Anti-Christian violence spreading worldwide

The violent persecution of Christians has intensified significantly in the last seven years, with much of this violence shifting to China and India, writes religion journalist Rupert Shortt in the British magazine The Tablet (April 20). Shortt reported on the widespread abuse and repression of Christians in his 2013 book Christianophobia, which, despite its title, was not a polemic about the “clash of civilizations,” with the author finding more anti-Christian prejudice and violence existing outside of Islamic militancy, often directed at the very poor. Today, “It is in the China of Xi Jinping and the India of Narendra Modi…that the plight of Christians has worsened most dramatically.” Shortt cites recent data from Open Doors UK and Ireland showing that persecution in China is the worst it has been in more than a decade, with some church leaders saying it is at its highest level since the Cultural Revolution that ended in 1976. He cites the example of the Church of Almighty God, which had close to 11,000 of its members arrested last year across 30 of the 34 province-level administrations in China. India has entered Open Doors’ World Watch List for the first time, as Hindu nationalists have launched increasing attacks against Christians and church buildings. Shortt adds that nationalism is also a factor in the growth of intolerance against religious minorities in Bhutan, Burma, and Nepal.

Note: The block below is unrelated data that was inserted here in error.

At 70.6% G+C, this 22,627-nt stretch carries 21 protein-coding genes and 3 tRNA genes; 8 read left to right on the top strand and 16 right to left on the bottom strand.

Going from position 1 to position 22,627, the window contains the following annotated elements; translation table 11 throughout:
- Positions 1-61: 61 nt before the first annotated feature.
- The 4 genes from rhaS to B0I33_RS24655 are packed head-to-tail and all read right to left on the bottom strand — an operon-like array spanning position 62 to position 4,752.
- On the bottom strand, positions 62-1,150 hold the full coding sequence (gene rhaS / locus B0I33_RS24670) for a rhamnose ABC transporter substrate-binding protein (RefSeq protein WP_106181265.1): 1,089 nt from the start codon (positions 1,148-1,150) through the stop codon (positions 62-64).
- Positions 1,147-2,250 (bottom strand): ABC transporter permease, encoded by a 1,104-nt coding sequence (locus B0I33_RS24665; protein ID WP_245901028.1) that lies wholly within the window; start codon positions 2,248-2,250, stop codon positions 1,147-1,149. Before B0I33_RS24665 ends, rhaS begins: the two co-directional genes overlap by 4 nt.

Shortt writes that notwithstanding India and China, Wahhabi Islam and violent jihadism, moving from their Middle Eastern center to the peripheries of the Islamic world, remain the chief threat to religious freedom worldwide. Indonesia has seen a growing number of attacks on churches, while Nigeria is “still the place where Christians are most likely to face violent deaths.” In the North and Middle Belt of the country at least 3,700 church members were killed in 2018, almost twice as many as during the previous 12 months. Shortt criticizes European leaders for their silence on this wide-scale persecution, particularly in relation to Islamic extremism. He points out that while religion is over-blamed for conflict, it is not true that it deserves no blame at all. Shortt concludes by observing that, while there are different repertoires regarding violence in Christianity and Islam, “both faiths insist on the sanctity of the person, and from this there should follow recognition of religious freedom as the first of human rights.”

(The Tablet,